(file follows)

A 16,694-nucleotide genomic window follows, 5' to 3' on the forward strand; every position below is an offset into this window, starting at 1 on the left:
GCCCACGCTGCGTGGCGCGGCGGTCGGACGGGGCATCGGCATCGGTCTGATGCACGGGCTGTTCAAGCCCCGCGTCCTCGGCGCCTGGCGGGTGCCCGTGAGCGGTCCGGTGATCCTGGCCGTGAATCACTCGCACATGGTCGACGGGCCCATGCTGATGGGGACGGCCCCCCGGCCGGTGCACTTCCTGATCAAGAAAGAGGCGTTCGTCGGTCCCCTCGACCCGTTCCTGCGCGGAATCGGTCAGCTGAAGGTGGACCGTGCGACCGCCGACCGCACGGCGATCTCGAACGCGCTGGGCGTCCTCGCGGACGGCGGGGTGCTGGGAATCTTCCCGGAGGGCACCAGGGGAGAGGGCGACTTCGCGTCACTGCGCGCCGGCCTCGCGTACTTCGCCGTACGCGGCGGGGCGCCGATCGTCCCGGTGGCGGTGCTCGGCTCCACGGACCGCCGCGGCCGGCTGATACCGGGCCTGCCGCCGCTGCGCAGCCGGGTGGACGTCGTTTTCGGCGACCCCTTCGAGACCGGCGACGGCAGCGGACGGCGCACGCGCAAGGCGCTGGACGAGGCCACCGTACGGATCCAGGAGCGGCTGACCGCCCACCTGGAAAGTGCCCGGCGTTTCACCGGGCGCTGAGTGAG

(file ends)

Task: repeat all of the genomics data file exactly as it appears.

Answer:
A 16,694-nucleotide genomic window follows, 5' to 3' on the forward strand; every position below is an offset into this window, starting at 1 on the left:
GCCCACGCTGCGTGGCGCGGCGGTCGGACGGGGCATCGGCATCGGTCTGATGCACGGGCTGTTCAAGCCCCGCGTCCTCGGCGCCTGGCGGGTGCCCGTGAGCGGTCCGGTGATCCTGGCCGTGAATCACTCGCACATGGTCGACGGGCCCATGCTGATGGGGACGGCCCCCCGGCCGGTGCACTTCCTGATCAAGAAAGAGGCGTTCGTCGGTCCCCTCGACCCGTTCCTGCGCGGAATCGGTCAGCTGAAGGTGGACCGTGCGACCGCCGACCGCACGGCGATCTCGAACGCGCTGGGCGTCCTCGCGGACGGCGGGGTGCTGGGAATCTTCCCGGAGGGCACCAGGGGAGAGGGCGACTTCGCGTCACTGCGCGCCGGCCTCGCGTACTTCGCCGTACGCGGCGGGGCGCCGATCGTCCCGGTGGCGGTGCTCGGCTCCACGGACCGCCGCGGCCGGCTGATACCGGGCCTGCCGCCGCTGCGCAGCCGGGTGGACGTCGTTTTCGGCGACCCCTTCGAGACCGGCGACGGCAGCGGACGGCGCACGCGCAAGGCGCTGGACGAGGCCACCGTACGGATCCAGGAGCGGCTGACCGCCCACCTGGAAAGTGCCCGGCGTTTCACCGGGCGCTGAGTGAG